>> Commentator: From theCUBE studios in Palo Alto, in Boston, connecting with thoughtleaders throughout the world. This is a CUBE conversation. >> Hey, welcome back, you’re ready. Jeff Frick now with theCUBE. We are still gettingthrough the year of 2020. It’s still the year of COVID and there’s no end insight I recall until we get to a inoculation. That said, we’re really excited to have one of our favorite clients. We haven’t had him on for a while. I haven’t talked to him for a very long time. He used to I contemplate have the record for the most CUBE appearancesof probably any CUBE alumni. We’re excited to have him participating us from his house in Palo Alto. Bill Schmarzo, you know himas the Dean of Big Data, he’s got more entitles. He’s the bos innovationofficer at Hitachi Vantara. He’s also, we used to callhim the Dean of Big Data, kind of for entertaining. Well, Bill moves out andwrites a bunch of volumes. And now he schools at theUniversity of San Francisco, School of Managementas an administration fellow.He’s an honorary professor at NUI Galway. I think he’s just, he likesto go that area of the pond and a many time authornow, be checked him out. His author profile onAmazon, the “Big Data MBA, ” “The Art of ThinkingLike A Data Scientist” and another Big Data, kind of a workbook. Bill, immense wants to talk to you. >> Thanks, Jeff, you know, I miss my hour on theCUBE. These conversationshave always been great. We’ve always kind of pokedaround the edges of things. A quantity of our conversationshave always been I saw, awfully forward edge and the titleDean of Big Data is courtesy of theCUBE. You guys were the first onesto give me that word out of one of the very first Strata Conferences whatever it is you dubbed me the Dean of Big Data, because I coached a classthere called the Big Data MBA and look what’s happened since then .>> I cherish it. >> It’s all on you guys. >> I love it, and we’ve outlasted Strata, Strata doesn’t exist asa conference anymore. So, you know, one of the purposes of that Ithink is because Big Data is now everywhere, right? It’s not the standalone thing. But there’s a topic, and I’m maintain in my handsa paper that you worked on with a colleague, Dr. Sidaoui, talking about what is the value of data? What is the economic value of data? And this is a topic that’sbeen thrown around quite a bit. I think you roll a totalof 28 citation generators in this document. So it’s a well researchedpiece of textile, but it’s a really challenging problem.So before we kind of getinto the details, you are well aware, from its own position, havingdone this for a long time, and I don’t know what you’re doing today, you used to travel everysingle week to go out and inspect customers andactually do implementations and really help peoplethink these through. When you think about thevalue, the economic value, how did you start to kindof chassis that to make sense and make it kind of amanageable trouble to affect? >> So, Jeff, the researchproject was eyeopening for me. And one of the advantagesof being a professor is, you have access to all thesevery smart, exceedingly caused, unusually free investigate generators. And one of the problemsthat I’ve wrestled with as long as I’ve been in this industry is, how do you figure out what is data value? And so what I did is I tookthese study both students and I attach them on this problem. I said, “I want you to do some study. Let me understand whatis the value of data? ” I’ve seen all thesedifferent papers and specialists and consulting conglomerates talk about it, but nobody’s reallygot this thing clicked.And this is why we launched this research project at USF, prof MouwafacSidaoui and I together, and we were bumpingalong the same old itinerary that everyone else came, which was inched on, how do we get data on our sector balance sheets? That was always the motivation, because as a companywe’re usefulnes much better because our data is so valuable, and how do I get it on the balance sheet? So we’re headed down thatpath and trying to figure out how do you get it on the balance sheet? And then one of my experiment students, she comes up to me and shesays, “Professor Schmarzo, ” she goes, “Data is kindof an extraordinary asset.” I said, “Well, what do you symbolize? ” She goes, “Well, you thinkabout data as an asset.It never saps, it never wears out. And the same dataset can beused across an unlimited number of use cases at a marginalcost equal to zero.” And when she said that, it’s like, “Holy crap.” The light bulb went off. It’s like, “Wait a second. I’ve been thinking aboutthis entirely wrong for the last 30 some yearsof my life in this space. I’ve had the wrong enclose. I deter thinking about this as an accomplishment, as an accounting conference. An statement ascertains valuation based on what somebody is willing to pay for.” So if you go back to Adam Smith, 1776, “Wealth of Nation, ” he talks about valuation techniques.And one of the valuationtechniques he talks about is valuation and exchange. That is the value of an assetis what someone’s willing to pay you for it. So the value of this bottle of water is what someone’s willing to pay you for it. So everybody fixates on this asset, valuation in exchange methodology. That’s how you kept it on balance sheet. That’s how you run depreciation schedules, that dictates everything. But Adam Smith alsotalked about in that book, another valuation technique, which is valuation in use, which is an economics communication , not an accounting exchange. And when I realizedthat my chassis was wrong, yeah, I had the right book.I had Adam Smith, I had”Wealth of Nations.” I had all that good stuff, butI hadn’t speak the whole book. I had missed this whole conceptabout the economic value, where quality is determined bynot how much someone’s willing to pay you for it, but thevalue you can drive by applying it. So, Jeff, when thatperson stimulated that mention, the entire investigate assignment, and I got to tell you, my entire animation did a total 180, right? Just total of 180 degreechange of how I was thinking about data as an asset. >> Right, well, Bill, it’s funny though, that’s kind of captivated, I always think of kind offinance versus accounting, right? And then you’re right on accounting. And we learn a great deal ofthings in accounting. Mostly we learn morethat we don’t know, but it’s really hard to putit in an record framework, because as you told me, it’snot like a regular asset.You can use it a lot of ages, you can use it across lots of use events, it doesn’t degradate over duration. In fact, it used to be a liability.’ lawsuit you had to buy all this hardware and software to maintain it. But if you look at the finance side, if you look at the pure playinternet firms like Google, like Facebook, like Amazon, and you look at their valuation, right? We used to have this thing, we still have this thing announced Goodwill, which was kind of this captivate between what the market establishedthe value of the company to be. But wasn’t manifested whenyou summing-up up all the assets on the balance sheet andyou had this leftover thing, you could just plug in goodwill. And I would hypothesize that for these large-hearted monstrous tech companies, world markets has cooked in the value of the data, has kind of putin that present value on that for a long period of timeover multiple projects.And we see it capturedprobably in goodwill, versus being kind of called out as an individual balance sheet item. >> So I don’t think it’s, I don’t know accounting. I’m not an accountant, thank God, right? And I know that goodwillis one of those things if I remember from myMBA program is something that when you buy a company and you look at the quality you paidversus what it was worth, it stuck into thiscategory called goodwill, because no one knew how to figure it out.So the company at bookvalue was a billion dollars, but you paid five billion for it. Well, you’re not an idiot, so that four billion extrayou paid must be in goodwill and they’d stick it in goodwill. And I think there’s actually a method that goodwill goes devalued as well. So it could be that, but I’m totally away from the accounting framework. I think that’s confusing, trying to work within the gaprules is more of an inhibitor. And we talk about the Googlesof the world and the Facebooks of the world and the Netflixof the world and the Amazons and companies that aregreat at monetizing data. Well, they’re great at monetizing it because they’re not sellingit, they’re using it. Google is using their datato dominate search, right? Netflix is using it to be theleader in on-demand videos. And it’s how they use all the data, how they use the insightsabout their purchasers, their produces, and the continuing operation to truly drive brand-new sources of value.So to me, it’s this, whenyou start thinking about from an economicsperspective, for example, why is the same car that Ibuy and an Uber driver buys, why is that car morevaluable to an Uber driver than it is to me? Well, the bottom line is, Uber drivers are going to use that car to generate value, right? That $40,000, that vehicle theybought is worth a lot more, because they’re going touse that to generate value. For me it sits in the drivewayand the chicks poop on it. So, right, so it’s thisvalue in use concept. And when agencies can establish that, by the way, most organizationsreally struggle with this. They struggle with this price in use concept. They just wanted to, when you talk tothem about data monetization and say, “Well, I’m thinkingabout the main data officer, try not to trying to selldata, slapping on doorways, shaking their tin beaker, saying,’ Buy my data.'” No , no one wants your data. Your data is more valuablefor how you use it to drive your operations then it’s a sell to somebody else .>> Right, right. Well, on of the other thingsthat’s really important from an financials conceptis dearth, right? And a whole lot of economicsis driven around scarcity. And how do you price for dearth so that the market evens out and the price competitions up to the supply? What’s interesting aboutthe data concept is, there is no scarcity anymore. And you are well aware, you’ve sketched and everyone has giant numbersgoing up into the right, in terms of the quantity of the data and how much data thereis and is going to be. But what you point out extremely eloquently in this paper is the scarcityis around the resources to actually do the work on the data to get the value out of the data. And I think there’s just thisinteresting step office between simply raw data, which has really no valuein and of itself, right? Until you start to applysome theories to it, you start to analyze it. And most importantly, that you have some situation by which you’re doing all this analysis to then drive that value.And I thought it wasreally an interesting part of this paper, which isget beyond the arguing that we’re kind of discussing here and get into some specificswhere you can measure value around a specific business objective. And not only that, butthen now the asset of the resources on top of the data to be able to extract the significance to then drive yourbusiness process for it. So it’s a really differentway to think about dearth , not on the data per se, but on the ability todo something with it. >> You’re recognise on, Jeff, because companies don’t miscarry because of a lack of use instances. They neglect because they have too many. So how do you prioritize? Now that scarcity is notan issue on the data side, but it is this issue onthe people riches side, you don’t have unlimiteddata scientists, right? So how do you prioritize andfocus on those opportunities that are most important? I’ll tell you, that’s not adata science conference, that’s a business conversation, right? And figuring out how you alignorganizations to identify and focus on those application casesthat are most important.Like in the paper we go throughseveral different use bags abusing Chipotle as two examples. The is why I pickedChipotle is because, well, I like Chipotle. So I could go there and Icould write it off as investigate. But there’s a, think aboutthe number of use cases where a company like Chipotle or any other companycan leverage your data to drive their key business initiatives and their key operational exert occurrences. It’s almost unbounded, which by the way, is a huge challenge. In fact, I remember partof the problem we read with a lot of organizations is because they do such a good job of prioritizing and focusing, they try to solve the entire problem with one big die swoop, right? It’s slightly the oldERP big-hearted blow projects.Well, I’m just going to spend $20 million to buy this analyticcapability from company X and I’m going to install it andthen magic happens next. And then spell is going to happen, right? And then wizard happens next, right? And magic never happens. We get crickets instead, because the biggest challenge isn’t around how do I leverage the data, it’s about where do I start? What difficulties do I go after? And how do I make sure theorganization is bought in to basically use case by employ bag, build out your data andanalytics architecture and capabilities. >> Yeah, and you start backwards from certainly specific business objectives in the use cases thatyou summarize here, right? I want to increase my median ticket by X. I want to increase myfrequency of visits by X. I want to increase theamount of components per lineup from X to 1.2 X, or 1.3 X. So from there you get anice kind of large-scale income thump that you are eligible to propose aroundand then work downwards into the amount of try that it takes and then you can come up, “Is this a good investment or not? ” So it’s a really different road to get back to the value of the data.And more importantly, theanalytics and the work to actually call out the information. >> The technologies, the dataand analytic technologies available to us. The very composablenature of these are adequate to take this use caseby use case approach. I can construct out my datalake one use case at a time. I don’t need to stuff 25 datasources into my data lake and hope there’s someone more valuable. I can use the first use action to say, “Oh, I need these three datasources to solve that use case. I’m going to employ those threedata sources in the data lake. I’m going to go throughthe entire curation process of moving sure the data hasbeen converted and cleansed and aligned and improved and complied with of, all the other governance, all that kind of stuff this goes on. But I’m going to do thatuse action by squander client,’ compel a abuse suit can tellme which data sources are most important for that given situation.And I can build up my data lake and I can build up my analyticsthen one use case at a time. And there is a hugeimpact then, gargantuan impact when I construct out application dispute by application speciman. That does not happen. Let me shed somethingthat’s not really covered in the paper, but it is very much covered in my brand-new volume that I’m working on, which is, in knowledge-based industries, the economies of learningare more powerful than the economies of scale. Now think about that for a second. >> Say that again, say that again. >> Yeah, the economies oflearning are more powerful than the economies of scale.And what that implies is what Ilearned on the first consume occasion that I improve out, Ican apply that learning to the second use case, to the third use case, to the fourth operation client. So when I employed my data into my data lake for my first utilize occurrence, and the working paper handles this, well, once it’s in my data lake, the cost of reusing that data in a second, third and fourth call bags is basically, you know negligible expenditure is zero. So I get this ability tolearn about what information and data are most important and to reapplythat across the organization. So this learning concept, Ilearn use case by implementation event, I don’t have to do a bigeconomies of scale approach and start with 25 datasetsof which only 3 or four might be useful.But I’m incurring the overhead for all those othernon-important data sets because I didn’t takethe time to go through and figure out what are mymost important use cases and what data do I need to support those use bags. >> I make, should peopleeven must be considered the data per se or should they reallyreadjust their imagine around the application of the data? Because the data in and ofitself means nothing, right? 55, is that fast or gradual? Is that old-time or young? Well, it depends on a whole lot of things. Am I strolling or am I ina brand new Corvette? So it simply, it’s funny to methat the data in and of itself certainly doesn’t have any valueand doesn’t really equip any counseling into adecision or a higher order, predictive analytics until youstart to manipulate the data. So is it even the wrong discussion? Is data the liberty discussion? Or should we really betalking about the capabilities to do nonsense within and reallyget beings focused on that? >> So Jeff, there’s so manypoints to hit on there.So the application ofdata is what’s the importance, and the queue of youguys used to be prominent for saying, “Separatingnoise from the signal.” >> Signal from the racket. Signal from noise levels, right. Well, how do you know inyour dataset what’s signal and what’s noise? Well, the use case will tell you.If you don’t know the usecase and you have no way of figuring out what’s important. One of the things I use, I still rail against, and it happens still. Somebody will stroll up mydata science team and say, “Here’s some data, tell mewhat’s interesting in it.” Well, how do you separatesignal from sound if I don’t know the use case? So I think you’re place on, Jeff. The direction to be considered thisis, don’t become data-driven, become value-driven and valueis driven from the use case or the application or theuse of the data to solve that particular application case.So the organisations that getfixated on being data-driven, I detest the expression data-driven. It’s like as if there’ssome sort of frigging trickery from having data. No, data has no value. It’s how you use it toderive patron concoction and operational insightsthat drive ethic,. >> Right, so there’s aninteresting pace serve, and we talk about it all the time. You’re out in the grass, working with Chipotle lately, and increase theiraverage ticket by 1.2 X. We talk more now, various kinds of conceptually. And one of the large kindof conceptual holy grails within a data-driven economy is kind of working up this gradation function.And you’ve talked about it now. It’s from descriptive, todiagnostic, to predictive. And then the Holy grail prescriptive, we’re way ahead of the curve. This will enter into tons of material around unscheduled upkeep. And you know, there’s a lotof specific lotions, but do you think we spend toomuch time kind of shooting for the fourth guild of greatness impact, instead of kind offocusing on the small acquires? >> Well, you certainly haveto build your course there. I don’t think you can get to prescriptive without doing predictive, and you can’t do predictive without doing illustrative and such.But let me throw areally one at you, Jeff, I think there’s evenone beyond prescriptive. One we’re talking more and more about, autonomous, a ton of analytics, right? And one of the thingsthat paper talked about that didn’t click with meat the time was this idea of orphaned analytics. You and I kind of talked aboutthis before the ask here. And one thing we noticed inthe research was that a lot of these very matureorganizations who had advanced from the retrospective analyticsof BI to the descriptive, to the predicted, to the prescriptive, they were building one offanalytics to solve a problem and get ethic from it, but never reusing thisanalytics over and over again. They were done one off andthen they were thrown away and these organizationswere so good at data science and analytics, that it was easier for them to precisely construct from scratchthan to try to dig around and try to find something thatwas never actually ever built to be reused. And so I have this whole ideaof orphaned analytics, right? It didn’t really occur to me.It didn’t make any sense intome until I read this paraphrase from Elon Musk, and ElonMusk made this statement. He says, ” I believe thatwhen you buy a Tesla, you’re buying an assetthat admires in significance , not depreciates through usage.” I was thinking, “Wait asecond, what does that planned? ” He didn’t actually sayit, “Through usage.” He said, “He believesyou’re buying an asset that regards notdepreciates in value.” And of course the firstresponse I had was, “Oh, it’s like a 1964 and a half Mustang. It’s rare, so everybody isgoing to want these things. So buy one, put it in your garage. And 20 years later, you’re bringing it out and it’s worth more money.” No , no, there’s 600,000 of these things ranging around the streets, they’re not uncommon. What he signified is that he isbuilding an autonomous asset. That the more that it’s used, the more valuable it’sgetting, the most reliable, the more efficient, the more predictive, the more safe this asset’s getting.So there is this level beyond prescriptive where we can think about, “How do we leverageartificial intelligence, reinforcement, learning, deep memorize, to build these resources that the more that they are used, the smarter they get.” That’s beyond prescriptive. That’s an environment wherethese things are learning. In many cases, they’relearning with minimal or no human intervention. That’s the real aha moment. That’s what I miss with orphaned analytics and why it’s important to build analytics that can be reused over and over again.Because every time you use these analytics in a different use case, they get smarter, they get most valuable, they get more predictive. To me that’s the ahamoment that blew my recollection. I realise I had missedthat in the paper perfectly. And it took me basicallytwo years later to realize, dough, I missed the mostimportant part of the paper. >> Right, well, it’s aninteresting take really on why the valuation I wouldargue is reflected in Tesla, which is a function of the data. And there’s a phenomenalvideo if you’ve never seen it, where they have autonomous vehicle epoch, it might be a year or so old.And he’s got his number one engineer from, I conclude the MicroprocessorGroup, The Computer Vision Group, as well as the autonomous driving radical. And there’s a couple of reallygreat theories I want to follow up on what you said. One is that they have thisthing announced The Fleet. To your point, there’shundreds of thousands of these things, if theyhaven’t ten-strike a million, that are calling homereporting home every day as to exactly how everyonetook the Northbound 101 on-ramp off of University Avenue. How fast make they start? What boundary did they take? What G-forces did they make? And each and every one of thosecars feeds into the system, so that when they dothe autonomous inform , is not simply are they usingall their regular things that they are able to use to mapout that 101 Northbound entry, but they’ve got all thedata from all the cars that have been doing it. And you are well aware, when that other car, the autonomous auto coupleyears ago thumped the pedestrian, I think in Phoenix, which isnot good, sad, killed a person, dark tough situation.But you know, we are doingan autonomous vehicle testify and the chap who made a reallyinteresting point, right? That when something like that happens, often if I was in a carwreck or you’re in a gondola shipwreck, hopefully not, I learned theperson that we made learns and maybe a couple of observers learn, maybe labour inspectors. >> But nobody else learns. >> But nobody else learns. But now with the autonomy, every single person can learn from every single experience with every vehicle contributingdata within that fleet. To your point, it’s justan order of magnitude, different acces to think about things .>> Think about a 1% improvementcompounded 365 goes, equals I envisage 38 X better. The supremacy of 1% improvementsover these 600,000 plus autoes that are learning. By the direction, even when the autonomous FSD, the full self-driving modemodule isn’t turned on, even when it’s not turnedon, it runs in darknes state. So it’s learning from the human drivers, the human overlords, it’s constantly learning. And by the way , not only they’recollecting all this data, I did a little research, I pulled out some of their job search ads and they’ve built agiant simulator, right? And they’re there basically each night, simulating billions andbillions of more driven miles because of the simulator. They are building, he’sgoing to have a simulator , not only for driving, but think about allthe data he’s capturing as these autoes are riding down the road.By the acces, they don’t useLidar, they use video, right? So he’s driving by plazas. He knows how many automobiles are in the mall. He’s driving down streets, heknows how age-old the cars are and which ones should be replaced. I necessitate, he has this, he’s sitting on thisincredible opulence of data. If anybody could simulatewhat’s going on in the world and figure out how to getout of this COVID problem, it’s probably Elon Muskand the data he’s captured, be courtesy of all those cars. >> Yeah, yeah, it’s really interesting, and we’re assure it now. There’s a new autonomousdrone out, the Skydio, and they are only announcedtheir commercial commodity. And again, it completelychanges the way you think about how “youre using” that tool, because you’ve just eliminatedthe complexity of driving. I don’t want to drive that, I want to tell it what to do. And so you’re saying, this whole application of air force and companies around things like quantifying collections of coaland weighing these enormous assets that are volume metric quantified, that these things can go and map out and farming, et cetera, et cetera.So the sovereignty case, that’s really insightful. I want to shift gears a littlebit, Bill, and talk about, “youve had” some thoughts inhere about thinking of data as an resource, data as acurrency, data as monetization. I mean, how should people think of it?’ Cause I don’t thinkcurrency was good. It’s really not kindof an exchange of value that we’re doing thiskind of classic asset. I guess the data asoil is horrible, right? To your point, it doesn’tget burned up once and can’t be used again. It can be used over and over and over. It’s basically like feedstockfor all kinds of stuff, but the feedstock never goes away. So again, or is it that eventhe right way to think about, do we really need toshift our discussion and get past the idea ofdata and get much more into the idea of informationand actionable information and useful informationthat, oh, by the way, happens to be powered bydata for the purposes of the reports? >> Yeah, good question, Jeff.Data is an asset in the sameway that a human is an asset. But only having humans in yourcompany doesn’t drive value, it’s how you use those humans. And so it’s really again the application of the data around the use cases. So I still recollect data is anasset, but I don’t want to, I’m not fixated on, putit on my sector balance sheets. That delightful talk about putit on a balance sheet, I immediately positioned the blinders on. It inhibits what I can do. I want to think about thisas an resource that I can use to drive value, price to my clients. So I’m trying to learn moreabout my customer’s propensities and inclinations andinterests and feelings, and try to learn the samething about my car’s behaviors and tendencies and myoperations have partialities. And so I do mull data is an asset, but it’s a latent asset in the sense that it has possible ethic, but it actually has no value per se, inputting it into a balance sheet.So I think it’s an resource. I worry about the accountingconcept medially hijacking what we can do with it. To me the value of databecomes and how it interacts with, maybe with other assets. So maybe data itselfis not so much an resource as it’s gasoline for drivingthe value of resources. So, you are well aware, it fuels my give cases. It fuels my ability to retain and get more out of my customers. It fuels ability to predict whatmy commodities are going to break down and even haveproducts who self-monitor, self-diagnosis and self-heal. So, data is an asset, butit’s only a latent asset in the sense that it sits there and it doesn’t have any appreciate until you actually applied something to it and stupor it into action. >> So let’s shift gears alittle bit and start talking about the data and talkabout the human factors.’Cause you told me, one of thechallenges is parties trying to bite off more than they can chew. And we have the role ofchief data officer now. And to your point, maybethat goos things up more than it helps. But in all the customercases that you’ve worked on, is there a consistent kindof motif of behavior, temperament, types of projectsthat enables some individuals to grab those resourcesto apply to their data to have successful programmes, because to your point there’s too much data andthere’s too many jobs and you talk a lot about prioritization. But there’s a great deal of assumptionsin the prioritization pose that you are eligible to, that youknow a whole lot of things, especially if you’re comparingproject A over in group A with programme B, with group B and the two may not reallyknow the economics across that.But from private individuals personwho understands the potential, what opinion do you give them? What kind of characteristics do you accompany, either in the type of theproject, the characteristics of the boss, the type of the individualthat really gives itself to a higher probabilityof a successful outcome? >> So first off you need to find somebody who has a vision for howthey want to use the data, and not just collect it. But how they’re going totry to change the fates of the organisation. So it always takes avisionary, was not possible to the CEO, might be somebody who’sa head of marketing or heads of state of logistics, or it could be a CIO, it could be a chief data officer as well. But you’ve got to find is someone who says, “We have this latent assetwe could be doing more with, and we have a series oforganizational difficulty challenges against which I could refer this asset. And I need to be the matchmakerthat delivers these together.” Now the tool that I thinkis the most powerful tool in marrying the latentcapabilities of data with all the revenuegenerating opportunities in the application side, becausethere’s a countless figure, the most important tool that I detected doing that is design thinking.Now, the reason why I thinkdesign reputing is just as important, because one of the thingsthat design conjecture does a great job is it devotes everybodya articulation in the process of defining, supporting, appreciating, and prioritizing operation casesyou’re going to go after. Let me say that again. The challenge organizationshave is identifying, supporting, appraising, and prioritizing theuse instances they want to go after. Design thinking is a stupendous tool for driving organizationalalignment around where we’re going to startand what’s going to be next and why we’re going to start there and how we’re going tobring everybody together.Big data and data scienceprojects don’t die because of technology failure. Most of them die because ofpassive aggressive actions in the organization thatyou didn’t produce everybody into the process. Everybody’s utter didn’tget a chance to be heard. And that one person who’svoice didn’t get a chance to do listen, they’re going to get you. They may own a certain piece of data. They may own something, butthey’re just waiting and arrange, they’re just laying therewaiting for their chance to come up and snag it. So what you got to do is you got to proactively imparting these beings together. We announce this, this is part ofour value engineering process. We have a value engineeringprocess around foreseeing where we bring all these people together.We help them to understand how data in itself is a latent asset, but how it can be used froman fiscals perspective, drive all those value. We get them all fired up onhow these can solve any one of these use events. But you got to start with one, and you’ve got to embrace this idea that I can build out my dataand analytic capabilities, one use case at a time.And the first operation caseI go after and solve, starts my second one easier, draws my third one easier, right? It has this ability thatwhen you start exiting usage case by squander dispute two reallymagical things happen. Number one, your insignificant expenditure flatten. That is because you’re building out your data lagoon one use case at a time, and you’re bringing allthe important data lake, that data lagoon one use case at a time. At some point in time, you’ve got most of theimportant data you need, and the ability that you don’t need to add another data source. You got what you need, so your insignificant costs start to flatten.And by the way, if youbuild your analytics as composable, reusable, continuous hear analytic resources , not as orphaned analytics, pretty soon you have all theanalytics you need as well. So your insignificant penalty flatten, but impact number two is that you’ve, because you’ve have thedata and the analytics, I can intensify time to value, and I can de-risked projectsas I move use action by consume suit. And so then the biggestchallenge becomes not in the data and the analytics, it’s getting the all the businessstakeholders to agree on, here’s a roadmap we’re going to go after.This one’s first, andthis one is going first because it helps to drive the value of the second and third one. And then this one drives this, and you create a wholeroadmap of ruffling through of how the data and analyticsare driving this value to across all these use examples at a insignificant expense approaching zero. >> So should we have chiefdesign thinking officers instead of chief data officers that are actually actually movethe data process along? I make, I firstly heard aboutdesign thinking years ago, actually interviewing DanGordon from Gordon Biersch, and they only, he had just hireda couple of Stanford grads, I think is where they pioneered it, and they were doing somework about feeing, I think it was a a newapple-based alcoholic beverage, apple cider, and theytalked a great deal about it.And it’s pretty interesting, but I represent, are you seeing design theory proliferate into the organizations that you work with? Either formally as designthinking or as some source of it that attracts some of those properties that you highlighted thatare so key to success? >> So I think we’re seeingthe birth of this new role that’s marrying capabilitiesof motif conceiving with the capabilitiesof data and analytics. And they’re holler this buster or dudette the premier invention officer. Surprise. >> Title for someone we know. >> And I got to tell a little story. So I have a very experienceddesign thinker on my squad. All of our data science projects have a design thinker on them. Every one of our data scienceprojects has a design thinker, because the nature of how you build and successfully executea data science assignment, sits almost exactly howdesign concluding works.I’ve written several papers onit, and it’s a stupendous space. Design thinking and datascience are different line-ups of the same coin. But my respect for data science or for pattern concluding tooka major shot in the arm, major elevate when my designthinking party on my crew, whose name is John Morley pioneered me to a elderly data scientist at Google. And I was foot coffee.I said, “No, ” this is back in, before I even joinedHitachi Vantara, and I said, “So tell me the secret toGoogle’s data discipline success? You guys are stupendous, you’re doing things that no one else was even contemplating, and what’s your key to success? ” And he giggles and shrieks andhe goes, “Design thinking.” I disappear, “What the hell is that? Design thinking, I’ve never even heard of the stupid thing before.” He runs, “I’d make a deal with you, Friday afternoon let’s daddy over to Stanford’s B clas and I’ll teach you about designing thinking.” So I went with him on aFriday to the, Design School over atStanford and I was blown away , not only in how designthinking was used to ideate and introducing and to explore. But I was blown away about how potent that theory is when youmarry it with data science. What is data sciencein its simplest appreciation? Data science is about identifyingthe variables and metrics that might be betterpredictors of performance.It’s that might phrasethat’s the real key. And who are the peoplewho have the best penetrations into what importances or metrics orKPIs you might want to test? It ain’t the data scientists, it’s the subject matterexperts on the business side. And when you use design contemplation to bring this subject matter professionals with the data scientists together, all kinds of magic stuff happens. It’s unbelievable how well it labor. And all of our projectsleverage blueprint contemplating. Our whole value engineeringprocess is built around marrying designthinking with data science, around this prioritization, around these concepts of, all intuitions are worthy of consideration and all tones need to be heard. And the relevant recommendations how you hug ambiguity and diversification of perspectivesto drive innovation, it’s marvelous. But I feel like I’m a lonevoice out in the wilderness, crying out, “Yeah, Teslagets it, Google gets it, Apple gets it, Facebook gets it.” But you are well aware, most otherorganizations in the world, they don’t think like that.They review scheme thinkingis this Wufoo thing. Oh yeah, you’re goingto bring people together and sing Kumbaya. It’s like, “No, I’m not singing Kumbaya. I’m picking their abilities becausethey’re going to help make their data science teammuch more effective and knowing what problemswe’re going to go after and how I’m going to measuresuccess and progress. >> Maybe that’s the nextDean for the next 10 times, the Dean of design thinkinginstead of data science, and who knew they’re one and the same? Well, Bill, that’s a superinsightful, I want, it’s so, is validated and supported by the trends that we find everybody, really in terms of democratization, right? Democratization of appropriate tools, more beings having accessto data, more rulings, more perspective, morepeople that have the ability to manipulate the dataand mostly experiment, does drive better business outcomes.And it’s so consistent. >> If I could add one thing, Jeff, I are of the view that what’s reallypowerful about blueprint conceiving is when I think about what’s happening with neural networks or AI, there’s all these conferences about, “Oh, AI is going towipe out all these positions. Is going to take all these chores away.” And what we’re actuallyfinding is that if we think about machine learning, drivenby AI and human empowerment, driven by design thinking, we’re watch the opportunity to exploit these economies of learning at the front lines whereevery customer engagement, every operationalexecution is an opportunity to gather not only more data, but to gather more memorizes, to sanction the humans at the front lines of the organization toconstantly be seeking, to try different things, to explore and to learn fromeach of these involvements. I think it’s, AI to meis incredibly powerful.And I think about it as asource of driving more learning, a perpetual learningand continuously adapting an organization whereit’s not just the machines that are doing this, but it’s the human rights who’ve been are equipped to do that. And my period nine in my brand-new bible, Jeff, is all about team empowerment, because good-for-nothing you do withAI is going to matter of doodly-squat if you don’t have empoweredteams who know how to take and leverage that continuouslearning opportunity at the front lines of customerand functional commitment. >> Bill, I couldn’t gave a better, I think we’ll leave it there. That’s a great close, whenis the next record coming out? >> So today I do my secondto last final review. Then it goes back to theeditor and he does a review and we start looking at formatting. So I think we’re probablyfour to six weeks out. >> Okay, well , thank you very much, congratulations on all the success.I just adoration how the Deanis really the Dean now, teaching all over theworld, sharing the knowledge and attacking some of these big problems. And like all huge financials questions, often the answer is not fiscals at all. It’s completely really twist the lens and don’t think of it inthat, all that construct. >> Exactly. >> All freedom, Bill. Thanks again and have a great week. >> Thanks, Jeff. >> All claim. He’s Bill Schmarzo, I’m Jeff Frick. You’re watching theCUBE. Thanks for watching, we’ll see you next time.( soothing music ).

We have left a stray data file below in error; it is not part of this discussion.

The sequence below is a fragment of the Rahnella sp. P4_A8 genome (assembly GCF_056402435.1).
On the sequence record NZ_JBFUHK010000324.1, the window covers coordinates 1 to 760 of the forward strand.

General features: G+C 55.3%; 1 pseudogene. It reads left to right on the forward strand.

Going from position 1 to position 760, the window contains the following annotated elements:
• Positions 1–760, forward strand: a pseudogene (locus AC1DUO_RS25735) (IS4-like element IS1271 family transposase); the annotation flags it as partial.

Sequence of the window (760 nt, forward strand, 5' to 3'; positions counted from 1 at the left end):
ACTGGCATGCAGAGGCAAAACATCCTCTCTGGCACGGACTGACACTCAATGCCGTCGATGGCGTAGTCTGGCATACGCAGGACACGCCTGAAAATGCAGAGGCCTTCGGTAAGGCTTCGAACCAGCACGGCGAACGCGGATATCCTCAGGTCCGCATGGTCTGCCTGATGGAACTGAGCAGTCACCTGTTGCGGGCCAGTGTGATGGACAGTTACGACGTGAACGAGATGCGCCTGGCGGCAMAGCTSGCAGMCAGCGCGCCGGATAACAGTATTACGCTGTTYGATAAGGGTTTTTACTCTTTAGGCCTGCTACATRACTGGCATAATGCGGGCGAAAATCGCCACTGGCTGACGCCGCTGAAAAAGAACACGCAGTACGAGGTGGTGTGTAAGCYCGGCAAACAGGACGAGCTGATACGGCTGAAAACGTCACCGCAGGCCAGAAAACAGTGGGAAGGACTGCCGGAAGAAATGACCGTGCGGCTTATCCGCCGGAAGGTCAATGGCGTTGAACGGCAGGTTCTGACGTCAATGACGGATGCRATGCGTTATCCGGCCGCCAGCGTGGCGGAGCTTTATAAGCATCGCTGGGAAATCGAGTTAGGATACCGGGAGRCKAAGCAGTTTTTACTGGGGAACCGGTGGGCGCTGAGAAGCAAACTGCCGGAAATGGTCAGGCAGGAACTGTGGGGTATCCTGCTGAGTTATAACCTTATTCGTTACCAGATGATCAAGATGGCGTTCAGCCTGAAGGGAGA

Randy Sult